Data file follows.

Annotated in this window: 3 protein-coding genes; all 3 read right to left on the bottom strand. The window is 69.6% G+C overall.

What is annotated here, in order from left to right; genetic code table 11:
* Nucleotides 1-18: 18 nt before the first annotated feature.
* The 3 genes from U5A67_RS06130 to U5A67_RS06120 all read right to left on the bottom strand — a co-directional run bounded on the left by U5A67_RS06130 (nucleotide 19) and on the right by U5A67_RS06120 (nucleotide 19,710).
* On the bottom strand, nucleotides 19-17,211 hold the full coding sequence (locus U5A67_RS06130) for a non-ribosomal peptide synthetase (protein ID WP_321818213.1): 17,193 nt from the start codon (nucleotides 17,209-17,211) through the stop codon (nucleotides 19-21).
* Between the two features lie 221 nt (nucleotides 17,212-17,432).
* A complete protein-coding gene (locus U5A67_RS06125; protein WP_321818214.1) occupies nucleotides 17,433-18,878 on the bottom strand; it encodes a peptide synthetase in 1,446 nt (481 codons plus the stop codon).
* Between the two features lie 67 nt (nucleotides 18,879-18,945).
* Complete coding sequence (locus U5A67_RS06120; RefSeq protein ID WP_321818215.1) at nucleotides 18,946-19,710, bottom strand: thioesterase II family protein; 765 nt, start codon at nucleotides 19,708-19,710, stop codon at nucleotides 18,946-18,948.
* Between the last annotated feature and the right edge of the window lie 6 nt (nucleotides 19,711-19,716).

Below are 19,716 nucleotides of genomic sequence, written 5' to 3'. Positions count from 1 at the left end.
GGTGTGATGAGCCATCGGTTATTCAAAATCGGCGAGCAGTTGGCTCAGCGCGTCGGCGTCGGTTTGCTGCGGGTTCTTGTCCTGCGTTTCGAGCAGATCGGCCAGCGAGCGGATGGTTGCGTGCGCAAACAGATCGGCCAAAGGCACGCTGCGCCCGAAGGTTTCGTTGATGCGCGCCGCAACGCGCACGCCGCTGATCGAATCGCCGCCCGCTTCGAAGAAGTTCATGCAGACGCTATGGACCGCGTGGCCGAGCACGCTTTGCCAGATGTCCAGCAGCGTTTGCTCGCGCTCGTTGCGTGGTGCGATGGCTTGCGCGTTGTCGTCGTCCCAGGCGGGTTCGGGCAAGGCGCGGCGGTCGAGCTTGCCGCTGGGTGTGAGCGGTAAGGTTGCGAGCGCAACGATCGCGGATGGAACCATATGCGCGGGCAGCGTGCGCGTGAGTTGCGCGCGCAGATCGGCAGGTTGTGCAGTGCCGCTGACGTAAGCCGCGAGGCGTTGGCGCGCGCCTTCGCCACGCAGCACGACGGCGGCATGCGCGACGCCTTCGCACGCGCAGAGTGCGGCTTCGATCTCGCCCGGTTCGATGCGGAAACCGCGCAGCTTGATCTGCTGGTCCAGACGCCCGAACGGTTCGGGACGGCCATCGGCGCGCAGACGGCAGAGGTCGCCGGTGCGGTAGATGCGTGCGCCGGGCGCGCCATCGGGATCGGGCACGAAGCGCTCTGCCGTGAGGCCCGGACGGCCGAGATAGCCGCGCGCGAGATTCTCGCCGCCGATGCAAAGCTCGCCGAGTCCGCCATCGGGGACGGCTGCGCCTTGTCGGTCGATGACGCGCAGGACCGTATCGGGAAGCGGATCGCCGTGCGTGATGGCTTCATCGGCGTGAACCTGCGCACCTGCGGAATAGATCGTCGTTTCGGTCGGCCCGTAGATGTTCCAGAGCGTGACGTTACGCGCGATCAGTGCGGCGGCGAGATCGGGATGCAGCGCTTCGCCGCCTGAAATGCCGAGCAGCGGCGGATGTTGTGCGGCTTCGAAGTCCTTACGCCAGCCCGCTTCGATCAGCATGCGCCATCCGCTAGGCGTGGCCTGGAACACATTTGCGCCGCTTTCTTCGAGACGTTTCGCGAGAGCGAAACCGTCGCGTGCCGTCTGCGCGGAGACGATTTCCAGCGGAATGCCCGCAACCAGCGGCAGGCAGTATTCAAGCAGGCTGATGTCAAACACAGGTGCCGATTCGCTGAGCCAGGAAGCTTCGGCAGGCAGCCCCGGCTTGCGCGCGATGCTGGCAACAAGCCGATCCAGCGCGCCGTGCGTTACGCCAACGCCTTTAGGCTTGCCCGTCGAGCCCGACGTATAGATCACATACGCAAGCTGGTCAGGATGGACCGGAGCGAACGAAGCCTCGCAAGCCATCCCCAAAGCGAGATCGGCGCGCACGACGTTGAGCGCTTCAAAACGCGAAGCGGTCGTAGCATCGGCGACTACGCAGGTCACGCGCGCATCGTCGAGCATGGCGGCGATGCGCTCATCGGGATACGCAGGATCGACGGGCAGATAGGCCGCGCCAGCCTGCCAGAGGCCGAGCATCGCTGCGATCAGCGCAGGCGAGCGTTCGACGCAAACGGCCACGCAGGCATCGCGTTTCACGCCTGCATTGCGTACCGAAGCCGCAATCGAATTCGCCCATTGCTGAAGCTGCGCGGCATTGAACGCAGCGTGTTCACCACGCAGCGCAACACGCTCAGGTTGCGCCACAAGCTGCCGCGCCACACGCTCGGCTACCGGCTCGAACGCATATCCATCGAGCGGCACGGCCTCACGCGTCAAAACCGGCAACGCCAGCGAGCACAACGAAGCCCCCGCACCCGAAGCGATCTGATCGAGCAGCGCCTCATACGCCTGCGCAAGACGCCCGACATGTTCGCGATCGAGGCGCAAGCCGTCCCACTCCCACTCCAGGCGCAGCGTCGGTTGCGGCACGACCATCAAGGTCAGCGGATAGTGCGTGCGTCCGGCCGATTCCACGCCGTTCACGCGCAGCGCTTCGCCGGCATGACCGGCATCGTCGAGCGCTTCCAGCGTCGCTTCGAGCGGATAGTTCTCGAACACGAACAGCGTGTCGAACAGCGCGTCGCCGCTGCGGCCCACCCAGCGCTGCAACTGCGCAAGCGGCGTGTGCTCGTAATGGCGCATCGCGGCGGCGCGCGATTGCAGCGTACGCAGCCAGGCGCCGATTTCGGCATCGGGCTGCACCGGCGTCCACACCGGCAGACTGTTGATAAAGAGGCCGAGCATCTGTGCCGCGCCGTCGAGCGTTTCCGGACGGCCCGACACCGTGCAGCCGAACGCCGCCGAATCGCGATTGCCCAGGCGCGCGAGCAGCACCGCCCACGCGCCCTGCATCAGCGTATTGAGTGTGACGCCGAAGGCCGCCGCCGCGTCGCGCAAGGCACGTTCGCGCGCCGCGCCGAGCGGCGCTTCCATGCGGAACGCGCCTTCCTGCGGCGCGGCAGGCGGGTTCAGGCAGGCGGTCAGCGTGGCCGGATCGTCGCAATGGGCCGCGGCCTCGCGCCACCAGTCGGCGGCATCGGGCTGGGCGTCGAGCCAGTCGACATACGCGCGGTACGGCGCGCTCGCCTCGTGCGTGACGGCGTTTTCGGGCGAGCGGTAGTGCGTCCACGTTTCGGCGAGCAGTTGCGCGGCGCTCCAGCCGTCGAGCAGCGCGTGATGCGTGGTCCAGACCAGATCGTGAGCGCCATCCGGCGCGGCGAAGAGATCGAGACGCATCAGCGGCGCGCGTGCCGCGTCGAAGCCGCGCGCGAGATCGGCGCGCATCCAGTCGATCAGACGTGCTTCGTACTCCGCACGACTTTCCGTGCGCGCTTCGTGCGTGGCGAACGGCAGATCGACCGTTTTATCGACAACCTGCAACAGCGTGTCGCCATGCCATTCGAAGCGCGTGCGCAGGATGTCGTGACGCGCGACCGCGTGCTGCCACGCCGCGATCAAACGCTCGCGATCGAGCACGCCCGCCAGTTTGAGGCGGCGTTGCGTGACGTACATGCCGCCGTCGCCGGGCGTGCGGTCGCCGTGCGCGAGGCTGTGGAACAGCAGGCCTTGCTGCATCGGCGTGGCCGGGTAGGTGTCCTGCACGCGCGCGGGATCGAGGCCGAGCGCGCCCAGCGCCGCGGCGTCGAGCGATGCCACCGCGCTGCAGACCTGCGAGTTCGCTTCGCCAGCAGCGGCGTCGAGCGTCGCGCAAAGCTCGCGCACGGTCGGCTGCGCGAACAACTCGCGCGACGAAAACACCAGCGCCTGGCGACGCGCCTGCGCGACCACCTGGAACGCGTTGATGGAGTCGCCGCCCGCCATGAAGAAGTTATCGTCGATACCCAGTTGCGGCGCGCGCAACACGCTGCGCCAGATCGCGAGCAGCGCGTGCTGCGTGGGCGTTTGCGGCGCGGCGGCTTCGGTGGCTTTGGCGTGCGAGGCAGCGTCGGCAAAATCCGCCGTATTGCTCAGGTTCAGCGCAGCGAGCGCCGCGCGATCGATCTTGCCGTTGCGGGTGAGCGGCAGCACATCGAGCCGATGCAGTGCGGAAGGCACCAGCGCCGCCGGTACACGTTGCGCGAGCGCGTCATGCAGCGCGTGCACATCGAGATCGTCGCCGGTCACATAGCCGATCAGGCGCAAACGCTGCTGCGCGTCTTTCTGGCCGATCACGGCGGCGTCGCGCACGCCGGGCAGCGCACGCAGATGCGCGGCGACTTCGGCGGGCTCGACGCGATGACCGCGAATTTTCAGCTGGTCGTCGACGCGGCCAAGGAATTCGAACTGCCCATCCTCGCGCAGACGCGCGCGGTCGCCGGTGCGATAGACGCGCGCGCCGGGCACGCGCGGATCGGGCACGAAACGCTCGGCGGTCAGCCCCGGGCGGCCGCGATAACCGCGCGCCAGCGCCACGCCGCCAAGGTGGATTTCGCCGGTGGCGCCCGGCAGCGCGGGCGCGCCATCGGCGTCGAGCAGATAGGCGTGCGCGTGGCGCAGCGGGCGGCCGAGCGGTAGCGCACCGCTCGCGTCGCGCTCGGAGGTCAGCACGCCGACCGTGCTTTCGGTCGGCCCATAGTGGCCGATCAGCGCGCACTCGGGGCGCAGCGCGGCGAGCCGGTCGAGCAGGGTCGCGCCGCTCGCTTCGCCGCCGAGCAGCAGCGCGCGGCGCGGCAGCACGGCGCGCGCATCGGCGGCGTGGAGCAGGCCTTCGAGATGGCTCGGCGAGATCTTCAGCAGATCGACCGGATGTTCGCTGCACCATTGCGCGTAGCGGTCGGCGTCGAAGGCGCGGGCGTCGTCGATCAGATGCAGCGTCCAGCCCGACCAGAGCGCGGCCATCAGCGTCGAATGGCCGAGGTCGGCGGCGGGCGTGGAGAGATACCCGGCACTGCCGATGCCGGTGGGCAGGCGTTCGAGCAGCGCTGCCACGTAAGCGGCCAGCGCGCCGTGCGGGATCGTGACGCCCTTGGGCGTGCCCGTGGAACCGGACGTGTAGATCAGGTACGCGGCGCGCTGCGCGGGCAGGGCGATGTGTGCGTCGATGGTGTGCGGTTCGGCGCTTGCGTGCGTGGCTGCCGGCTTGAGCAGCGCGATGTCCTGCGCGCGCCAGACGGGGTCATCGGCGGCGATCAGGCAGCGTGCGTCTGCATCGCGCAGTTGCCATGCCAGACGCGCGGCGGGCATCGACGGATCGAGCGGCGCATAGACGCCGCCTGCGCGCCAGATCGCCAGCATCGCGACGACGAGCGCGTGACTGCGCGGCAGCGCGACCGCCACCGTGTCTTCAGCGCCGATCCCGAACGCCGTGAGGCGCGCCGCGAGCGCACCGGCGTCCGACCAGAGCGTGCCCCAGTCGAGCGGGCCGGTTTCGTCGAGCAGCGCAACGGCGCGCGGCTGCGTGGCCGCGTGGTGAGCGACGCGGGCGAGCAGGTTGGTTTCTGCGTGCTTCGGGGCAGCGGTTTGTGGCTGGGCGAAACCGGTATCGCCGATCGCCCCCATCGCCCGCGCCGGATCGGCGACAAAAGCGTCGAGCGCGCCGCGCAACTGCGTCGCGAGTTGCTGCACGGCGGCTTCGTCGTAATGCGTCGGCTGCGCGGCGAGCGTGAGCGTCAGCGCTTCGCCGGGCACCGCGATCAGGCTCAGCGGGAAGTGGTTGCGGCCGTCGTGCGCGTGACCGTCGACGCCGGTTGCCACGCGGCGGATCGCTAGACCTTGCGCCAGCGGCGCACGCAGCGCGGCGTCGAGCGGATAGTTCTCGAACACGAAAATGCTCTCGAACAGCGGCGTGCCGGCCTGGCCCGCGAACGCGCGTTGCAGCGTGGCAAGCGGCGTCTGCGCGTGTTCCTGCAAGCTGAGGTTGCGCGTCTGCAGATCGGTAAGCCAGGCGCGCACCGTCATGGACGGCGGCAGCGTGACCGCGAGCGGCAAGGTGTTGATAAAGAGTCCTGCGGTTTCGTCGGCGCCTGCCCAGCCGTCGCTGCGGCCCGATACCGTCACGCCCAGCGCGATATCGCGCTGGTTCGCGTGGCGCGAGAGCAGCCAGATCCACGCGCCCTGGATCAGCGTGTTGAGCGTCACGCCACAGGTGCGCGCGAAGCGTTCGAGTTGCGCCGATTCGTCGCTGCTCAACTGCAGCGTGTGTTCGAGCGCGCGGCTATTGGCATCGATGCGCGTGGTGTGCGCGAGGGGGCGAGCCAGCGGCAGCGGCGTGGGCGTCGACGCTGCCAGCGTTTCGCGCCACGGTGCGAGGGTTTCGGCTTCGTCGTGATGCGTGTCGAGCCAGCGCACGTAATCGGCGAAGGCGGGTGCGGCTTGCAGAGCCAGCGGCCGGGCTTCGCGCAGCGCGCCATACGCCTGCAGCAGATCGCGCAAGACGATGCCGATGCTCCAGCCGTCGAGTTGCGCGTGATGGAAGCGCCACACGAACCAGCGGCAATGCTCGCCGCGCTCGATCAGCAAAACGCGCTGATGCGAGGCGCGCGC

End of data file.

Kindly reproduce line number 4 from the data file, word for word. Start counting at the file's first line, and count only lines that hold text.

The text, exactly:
* The 3 genes from U5A67_RS06130 to U5A67_RS06120 all read right to left on the bottom strand — a co-directional run bounded on the left by U5A67_RS06130 (nucleotide 19) and on the right by U5A67_RS06120 (nucleotide 19,710).